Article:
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Home Education in the Age of Coronavirus

Are parents in for another year of online learning?

When schools changed from traditional classrooms to online learning in March, parents were feeling the strain. They were worried about the effect it would have on their kids and on themselves.

Parents wondered how they could juggle their jobs with being a full-time educator for their children. They were also concerned about their kids’ lack of social interaction with their friends at school. They wondered what effects learning at home would have on their kid’s social development. Teachers were especially worried about how they could carry out their role as educators and also supervise their children’s online learning. It was a big adjustment for children, parents, and teachers alike.

Many parents ended their day in tears, as one mother wrote back in April in The Atlantic, in an article called Distance Learning Isn’t Working. The author quotes one mother whose frustration led her to plead in a video to teachers which went viral: “If we don’t die of corona, we’ll die of distance learning…”

In my practice, online learning brought up its share of children’s behavior issues. One 8-year-old boy named Justin began acting out at the beginning of online school and refused to complete his assignments. Finally, his mother asked me for an online session to discover why Justin was so upset.

As it turned out, Justin said he felt criticized by his mother when she was helping him with his lessons. “She expects more from me than my teacher does.” I started hearing similar complaints from children whose parents felt their kids would fall behind in school.

In April, parents were resigned to schools being closed for traditional education for a few months. As June approaches, however, many schools are having meetings with parents to discuss the next academic year.

Public schools in the Los Angeles suburb where I live are talking about kids attending school every other day, with classrooms limited to eight children in a socially distanced setting. One private school has already told parents that online learning would continue for the next academic year. One mother I know has already enrolled her son in that school instead of their local public school. “It’s a sacrifice,” she told me, “but the private school has lowered its tuition fee to a fraction of what it usually costs. And we will have peace of mind.”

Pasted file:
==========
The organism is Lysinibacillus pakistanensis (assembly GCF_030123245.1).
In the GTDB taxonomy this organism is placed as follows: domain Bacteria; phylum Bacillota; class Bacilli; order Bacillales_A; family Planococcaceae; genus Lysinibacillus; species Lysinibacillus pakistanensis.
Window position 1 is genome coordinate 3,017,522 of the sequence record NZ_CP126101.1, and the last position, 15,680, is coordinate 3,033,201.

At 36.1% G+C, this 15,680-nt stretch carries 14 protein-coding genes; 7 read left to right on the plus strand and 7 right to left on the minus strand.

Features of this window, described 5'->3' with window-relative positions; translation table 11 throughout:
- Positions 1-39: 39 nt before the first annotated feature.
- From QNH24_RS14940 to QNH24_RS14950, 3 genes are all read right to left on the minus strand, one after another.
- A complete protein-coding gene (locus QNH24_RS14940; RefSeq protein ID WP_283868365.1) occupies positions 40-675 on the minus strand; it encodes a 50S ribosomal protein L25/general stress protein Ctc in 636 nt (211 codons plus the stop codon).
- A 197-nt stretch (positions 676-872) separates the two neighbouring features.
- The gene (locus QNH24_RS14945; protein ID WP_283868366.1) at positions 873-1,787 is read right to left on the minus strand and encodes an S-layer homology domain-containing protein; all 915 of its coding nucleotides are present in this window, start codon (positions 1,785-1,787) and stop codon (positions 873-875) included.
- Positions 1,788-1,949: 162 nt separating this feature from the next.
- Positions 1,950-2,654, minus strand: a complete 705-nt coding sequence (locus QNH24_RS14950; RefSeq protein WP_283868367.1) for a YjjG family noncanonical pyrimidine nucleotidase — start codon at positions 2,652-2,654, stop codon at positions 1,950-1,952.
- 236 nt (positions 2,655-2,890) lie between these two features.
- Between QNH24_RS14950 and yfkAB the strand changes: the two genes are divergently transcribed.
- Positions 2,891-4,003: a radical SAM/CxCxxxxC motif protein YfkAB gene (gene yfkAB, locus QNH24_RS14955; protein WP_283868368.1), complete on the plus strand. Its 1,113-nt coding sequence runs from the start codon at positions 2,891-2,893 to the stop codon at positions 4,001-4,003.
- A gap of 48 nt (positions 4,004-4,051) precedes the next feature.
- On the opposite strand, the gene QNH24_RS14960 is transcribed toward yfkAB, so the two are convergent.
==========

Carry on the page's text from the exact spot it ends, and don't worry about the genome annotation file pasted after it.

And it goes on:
Not all parents have the choice to move their child to a different school. But they can participate in the meetings that are going on, voicing their opinion as to whether they would prefer online learning or modified traditional classrooms. Parents are now having to weigh their fear of the threat of infection with the challenges of educating their child at home.

The idea that they would have to continue online learning for another year has dismayed some parents. Surprisingly, however, other parents are relieved. “I don’t want my daughter to bring home the coronavirus and infect our entire family,” one mother of a seventh-grader told me. “I worry about her social development but I worry more about her infecting our family, including my 80-year-old mother who lives with us.”

Some parents are actually changing their child’s school to one that has said it would continue online learning for the 2020-2021 school year. They feel it’s a safer choice, given that many epidemiologists have predicted that the coronavirus will become even more deadly in the fall of 2020 and winter of 2021. Parents who have read John M. Barry’s chronicle of the flu pandemic of 1918-1919, The Great Influenza, are concerned that the coronavirus will follow the same pattern of the flu pandemic of 100 years ago, which killed more people in the fall and winter than in the spring of 2018 when it began.

More from Marilyn Wedge Ph.D.
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